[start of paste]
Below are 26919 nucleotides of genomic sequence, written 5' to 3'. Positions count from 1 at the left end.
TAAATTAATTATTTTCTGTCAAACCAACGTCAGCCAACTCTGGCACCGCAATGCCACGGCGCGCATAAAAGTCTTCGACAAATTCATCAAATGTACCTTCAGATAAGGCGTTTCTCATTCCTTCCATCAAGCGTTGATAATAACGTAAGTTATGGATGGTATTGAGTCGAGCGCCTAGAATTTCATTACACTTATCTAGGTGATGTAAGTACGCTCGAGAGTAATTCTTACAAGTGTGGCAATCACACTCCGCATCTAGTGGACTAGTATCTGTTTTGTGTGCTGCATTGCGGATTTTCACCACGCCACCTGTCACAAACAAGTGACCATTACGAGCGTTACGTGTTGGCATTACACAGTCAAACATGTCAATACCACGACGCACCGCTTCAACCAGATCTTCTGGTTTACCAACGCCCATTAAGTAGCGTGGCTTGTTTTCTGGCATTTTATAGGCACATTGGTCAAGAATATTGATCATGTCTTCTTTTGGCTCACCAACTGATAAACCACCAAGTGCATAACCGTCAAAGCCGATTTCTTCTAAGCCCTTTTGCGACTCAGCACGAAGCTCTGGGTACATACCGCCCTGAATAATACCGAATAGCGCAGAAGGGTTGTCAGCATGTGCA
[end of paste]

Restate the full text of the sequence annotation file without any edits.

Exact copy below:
Below are 26919 nucleotides of genomic sequence, written 5' to 3'. Positions count from 1 at the left end.
TAAATTAATTATTTTCTGTCAAACCAACGTCAGCCAACTCTGGCACCGCAATGCCACGGCGCGCATAAAAGTCTTCGACAAATTCATCAAATGTACCTTCAGATAAGGCGTTTCTCATTCCTTCCATCAAGCGTTGATAATAACGTAAGTTATGGATGGTATTGAGTCGAGCGCCTAGAATTTCATTACACTTATCTAGGTGATGTAAGTACGCTCGAGAGTAATTCTTACAAGTGTGGCAATCACACTCCGCATCTAGTGGACTAGTATCTGTTTTGTGTGCTGCATTGCGGATTTTCACCACGCCACCTGTCACAAACAAGTGACCATTACGAGCGTTACGTGTTGGCATTACACAGTCAAACATGTCAATACCACGACGCACCGCTTCAACCAGATCTTCTGGTTTACCAACGCCCATTAAGTAGCGTGGCTTGTTTTCTGGCATTTTATAGGCACATTGGTCAAGAATATTGATCATGTCTTCTTTTGGCTCACCAACTGATAAACCACCAAGTGCATAACCGTCAAAGCCGATTTCTTCTAAGCCCTTTTGCGACTCAGCACGAAGCTCTGGGTACATACCGCCCTGAATAATACCGAATAGCGCAGAAGGGTTGTCAGCATGTGCA